Sever Noob---Neeed Opinion----Mahalo

Rockjay420

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Sep 29, 2005
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732
Im building a file server for a client, and I would l like a some opinions on what type of hardware to use.
4 client want to modify and save word docs, excel sheets, and a quickbooks file to a main server, so were not talking about a lot of data, or heavy band-with...Still, I want these transactions to happen as fast as possible.
Am I okay to just build a powerhouse computer (core I5, 16GB RAM, with on board raid and gigabit Ethernet)

Or do I need to build a server with an actual sever board, ecc memory, xenon processors, etc?

Suppose the I already have a gigabit network, with a switch that can handle jumbo frames,
what are the biggest bottle necks that influence speed of retrieving files across a network?

Are any specific cpu's engineered to handle network traffic more efficiently?
 

ripken204

[H]ard|Gawd
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Aug 24, 2007
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what is the client's budget and how many people will be connecting to this server?
an i5 and 16gb of ram is huge overkill for simple file storage.
you might be able to get a cheap NAS.

a server motherboard and xeon would be nice, but that means more money
 

Rockjay420

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Sep 29, 2005
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732
budget of 1000$, 4 workstations will connect.
My client would like to the file server to double as a her workstation.
 

ripken204

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Aug 24, 2007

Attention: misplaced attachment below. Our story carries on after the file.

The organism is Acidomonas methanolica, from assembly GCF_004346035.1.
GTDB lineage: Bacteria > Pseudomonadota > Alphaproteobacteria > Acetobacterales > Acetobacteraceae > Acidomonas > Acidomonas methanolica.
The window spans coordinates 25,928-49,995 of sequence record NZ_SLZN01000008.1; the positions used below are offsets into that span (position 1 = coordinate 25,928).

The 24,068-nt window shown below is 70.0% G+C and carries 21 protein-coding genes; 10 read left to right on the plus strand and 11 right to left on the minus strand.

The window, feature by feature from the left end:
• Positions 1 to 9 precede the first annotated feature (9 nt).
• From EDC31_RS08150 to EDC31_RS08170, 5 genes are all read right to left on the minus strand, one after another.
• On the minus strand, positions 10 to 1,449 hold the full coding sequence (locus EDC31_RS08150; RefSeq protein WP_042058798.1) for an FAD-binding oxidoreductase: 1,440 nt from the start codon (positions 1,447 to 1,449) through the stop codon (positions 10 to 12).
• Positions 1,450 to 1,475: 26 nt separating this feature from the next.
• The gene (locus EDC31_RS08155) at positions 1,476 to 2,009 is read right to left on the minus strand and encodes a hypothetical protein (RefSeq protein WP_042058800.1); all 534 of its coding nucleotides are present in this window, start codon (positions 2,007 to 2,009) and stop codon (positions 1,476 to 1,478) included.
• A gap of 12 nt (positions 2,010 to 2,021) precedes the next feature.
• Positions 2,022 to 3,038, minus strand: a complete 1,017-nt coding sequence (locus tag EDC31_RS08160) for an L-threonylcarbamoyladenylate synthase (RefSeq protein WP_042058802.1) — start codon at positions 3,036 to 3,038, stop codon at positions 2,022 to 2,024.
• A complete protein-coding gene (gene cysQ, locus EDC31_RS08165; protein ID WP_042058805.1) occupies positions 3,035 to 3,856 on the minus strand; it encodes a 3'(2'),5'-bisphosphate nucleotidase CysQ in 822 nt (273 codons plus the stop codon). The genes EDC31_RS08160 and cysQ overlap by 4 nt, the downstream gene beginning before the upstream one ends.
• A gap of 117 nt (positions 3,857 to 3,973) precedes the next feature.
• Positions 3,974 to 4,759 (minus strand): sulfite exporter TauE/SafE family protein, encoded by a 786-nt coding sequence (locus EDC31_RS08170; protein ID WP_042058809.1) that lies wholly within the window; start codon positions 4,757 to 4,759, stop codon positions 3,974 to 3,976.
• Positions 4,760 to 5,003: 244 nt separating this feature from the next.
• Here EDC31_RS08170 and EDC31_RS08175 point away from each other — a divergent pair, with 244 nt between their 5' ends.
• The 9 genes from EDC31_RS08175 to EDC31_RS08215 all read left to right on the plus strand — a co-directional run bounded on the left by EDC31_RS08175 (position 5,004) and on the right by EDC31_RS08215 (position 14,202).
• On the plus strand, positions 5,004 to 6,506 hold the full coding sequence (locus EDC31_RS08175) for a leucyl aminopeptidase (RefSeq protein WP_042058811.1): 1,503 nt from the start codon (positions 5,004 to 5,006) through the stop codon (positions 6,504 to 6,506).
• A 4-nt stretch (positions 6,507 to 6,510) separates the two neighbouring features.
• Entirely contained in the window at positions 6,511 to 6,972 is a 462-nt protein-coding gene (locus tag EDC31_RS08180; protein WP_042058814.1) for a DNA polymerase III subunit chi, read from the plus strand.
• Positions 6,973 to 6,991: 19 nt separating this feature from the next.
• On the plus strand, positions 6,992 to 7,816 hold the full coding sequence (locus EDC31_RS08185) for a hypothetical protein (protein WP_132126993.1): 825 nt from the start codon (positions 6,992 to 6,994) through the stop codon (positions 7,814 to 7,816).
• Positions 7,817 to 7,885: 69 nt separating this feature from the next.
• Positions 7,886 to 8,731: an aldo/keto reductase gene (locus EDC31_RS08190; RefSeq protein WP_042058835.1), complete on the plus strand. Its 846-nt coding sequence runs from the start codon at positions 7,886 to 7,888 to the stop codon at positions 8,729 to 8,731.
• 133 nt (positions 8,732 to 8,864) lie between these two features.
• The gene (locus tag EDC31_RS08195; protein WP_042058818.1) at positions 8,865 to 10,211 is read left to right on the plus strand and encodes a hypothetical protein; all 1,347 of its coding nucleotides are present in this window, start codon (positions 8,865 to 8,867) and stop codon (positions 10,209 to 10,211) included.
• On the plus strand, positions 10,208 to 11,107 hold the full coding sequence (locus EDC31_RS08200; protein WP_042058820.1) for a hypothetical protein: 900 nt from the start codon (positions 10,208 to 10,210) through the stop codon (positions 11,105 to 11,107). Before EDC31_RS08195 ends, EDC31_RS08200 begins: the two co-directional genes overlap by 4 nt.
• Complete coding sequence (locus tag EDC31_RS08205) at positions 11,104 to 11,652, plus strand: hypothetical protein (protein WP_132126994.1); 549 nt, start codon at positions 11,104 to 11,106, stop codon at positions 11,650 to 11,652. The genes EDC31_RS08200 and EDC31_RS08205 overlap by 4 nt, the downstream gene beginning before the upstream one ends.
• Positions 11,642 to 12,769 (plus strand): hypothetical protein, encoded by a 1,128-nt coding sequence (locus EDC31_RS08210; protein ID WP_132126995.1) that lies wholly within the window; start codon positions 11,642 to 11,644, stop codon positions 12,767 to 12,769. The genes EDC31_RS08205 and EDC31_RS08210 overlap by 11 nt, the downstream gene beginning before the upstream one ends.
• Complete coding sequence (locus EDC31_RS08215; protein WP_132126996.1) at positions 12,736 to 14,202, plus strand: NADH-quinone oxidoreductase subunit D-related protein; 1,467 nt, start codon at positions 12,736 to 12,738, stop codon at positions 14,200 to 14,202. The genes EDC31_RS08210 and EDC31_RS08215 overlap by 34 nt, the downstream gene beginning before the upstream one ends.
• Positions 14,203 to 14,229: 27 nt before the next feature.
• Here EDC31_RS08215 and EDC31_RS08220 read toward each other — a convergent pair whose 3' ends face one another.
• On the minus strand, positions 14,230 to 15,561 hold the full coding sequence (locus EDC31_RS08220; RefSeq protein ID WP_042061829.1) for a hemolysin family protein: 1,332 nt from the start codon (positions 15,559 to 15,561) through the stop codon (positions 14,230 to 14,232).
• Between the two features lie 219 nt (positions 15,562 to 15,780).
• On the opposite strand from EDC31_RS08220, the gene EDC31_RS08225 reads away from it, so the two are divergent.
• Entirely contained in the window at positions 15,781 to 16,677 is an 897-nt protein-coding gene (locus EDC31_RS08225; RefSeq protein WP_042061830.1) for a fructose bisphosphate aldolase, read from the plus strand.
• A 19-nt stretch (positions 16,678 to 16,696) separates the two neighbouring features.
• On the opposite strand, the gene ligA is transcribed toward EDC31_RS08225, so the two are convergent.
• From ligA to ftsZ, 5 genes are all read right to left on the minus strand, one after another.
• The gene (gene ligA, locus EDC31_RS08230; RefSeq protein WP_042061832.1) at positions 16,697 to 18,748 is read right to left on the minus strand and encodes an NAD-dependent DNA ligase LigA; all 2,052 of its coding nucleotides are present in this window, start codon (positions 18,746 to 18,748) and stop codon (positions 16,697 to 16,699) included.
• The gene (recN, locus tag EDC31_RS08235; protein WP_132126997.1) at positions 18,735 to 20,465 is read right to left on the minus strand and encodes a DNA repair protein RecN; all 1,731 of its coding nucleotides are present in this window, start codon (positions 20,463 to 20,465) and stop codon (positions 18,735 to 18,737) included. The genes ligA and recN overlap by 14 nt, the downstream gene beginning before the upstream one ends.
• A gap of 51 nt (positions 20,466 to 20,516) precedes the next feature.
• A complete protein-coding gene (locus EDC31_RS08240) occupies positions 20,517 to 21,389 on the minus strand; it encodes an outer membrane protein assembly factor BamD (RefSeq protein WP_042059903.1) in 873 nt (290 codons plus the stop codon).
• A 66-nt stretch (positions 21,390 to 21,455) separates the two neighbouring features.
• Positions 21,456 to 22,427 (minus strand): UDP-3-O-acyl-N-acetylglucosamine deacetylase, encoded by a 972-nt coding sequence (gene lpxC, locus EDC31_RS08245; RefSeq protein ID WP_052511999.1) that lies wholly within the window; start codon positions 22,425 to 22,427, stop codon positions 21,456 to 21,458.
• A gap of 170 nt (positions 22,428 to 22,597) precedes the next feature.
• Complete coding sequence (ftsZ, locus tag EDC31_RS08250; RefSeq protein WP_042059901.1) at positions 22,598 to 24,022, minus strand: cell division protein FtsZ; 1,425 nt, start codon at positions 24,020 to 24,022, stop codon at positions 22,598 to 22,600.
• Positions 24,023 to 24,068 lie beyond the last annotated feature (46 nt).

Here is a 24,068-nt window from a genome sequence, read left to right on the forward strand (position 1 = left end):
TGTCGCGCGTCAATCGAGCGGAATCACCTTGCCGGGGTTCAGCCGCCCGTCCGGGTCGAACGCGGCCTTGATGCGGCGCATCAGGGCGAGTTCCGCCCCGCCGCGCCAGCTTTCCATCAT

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rule #1
DO NOT USE THE FILE SERVER AS A WORKSTATION
absolute gigantic mistake right there

you should use a server OS like windows home server or linux
what OSes are you familiar with?

and 4 users is not a lot of users, especially for simple files.
so you care about user permissions? such as only allowing user A to have access to folder A?
 

Rockjay420

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Sep 29, 2005
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Permissions not needed. Just modifying and saving files from other workstations, and quick books file accessible on all 4.
I'm very comfortable with windows, but i have never setup a server before, I don't think its beyond me tho.

If were not doing a server/workstation combo, than what is the minimum hardware I would need to smooth file sharing?
 

roach9

Limp Gawd
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Jan 17, 2012
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147
You really don't need much for just a file server.

Have any older computers/workstations? When you say you're building this for a client, are you implying that they contracted you?
 

ripken204

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Well personally I would suggest linux/solaris/freebsd but windows home server works fine and you are used to windows. an HP MediaSmart would work.

What I suggest you do is search this subforum for NAS
there are plenty of threads, that might be the easiest solution
something like a Drobo or QNAP or ReadyNAS
 

Rockjay420

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Sep 29, 2005
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732
Okay, so ill build a basic machine, maybe a cheap quadcore, and 4gigs of ram, and fast hard drive.

^^ thanks ripken, I looked up WHS, and it looks fairly easy to configure,

since were talking about servers, Ive always wondered, what can you do, (how and why) to us both rj45 interfaces on the back of the motherboard?
Can you do, load balancing stuff?
 

ripken204

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yes, you can use both ports to load balance
you can also connect to two separate networks

in your case it doesn't really matter

as far as hardware, a simple quad core and 4gb of ram will be plenty
 

roach9

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Jan 17, 2012
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Any tutorials on WHS out there? I have to do some work on one in a few weeks...